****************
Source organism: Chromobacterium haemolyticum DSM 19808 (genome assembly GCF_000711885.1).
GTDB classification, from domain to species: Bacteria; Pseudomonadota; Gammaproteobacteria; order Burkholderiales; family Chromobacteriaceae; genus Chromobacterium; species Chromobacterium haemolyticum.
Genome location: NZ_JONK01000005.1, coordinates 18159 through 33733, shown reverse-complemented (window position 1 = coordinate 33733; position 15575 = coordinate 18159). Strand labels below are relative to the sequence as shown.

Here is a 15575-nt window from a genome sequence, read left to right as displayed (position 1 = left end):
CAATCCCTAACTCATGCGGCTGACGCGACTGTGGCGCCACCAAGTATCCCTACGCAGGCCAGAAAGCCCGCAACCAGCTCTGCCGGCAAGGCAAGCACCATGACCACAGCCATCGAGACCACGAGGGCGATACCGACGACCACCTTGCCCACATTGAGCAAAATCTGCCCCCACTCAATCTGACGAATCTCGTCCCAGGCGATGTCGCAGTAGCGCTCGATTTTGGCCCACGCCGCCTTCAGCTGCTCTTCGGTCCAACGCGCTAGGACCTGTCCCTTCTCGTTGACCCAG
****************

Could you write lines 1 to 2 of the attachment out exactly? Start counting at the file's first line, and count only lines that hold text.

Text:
Source organism: Chromobacterium haemolyticum DSM 19808 (genome assembly GCF_000711885.1).
GTDB classification, from domain to species: Bacteria; Pseudomonadota; Gammaproteobacteria; order Burkholderiales; family Chromobacteriaceae; genus Chromobacterium; species Chromobacterium haemolyticum.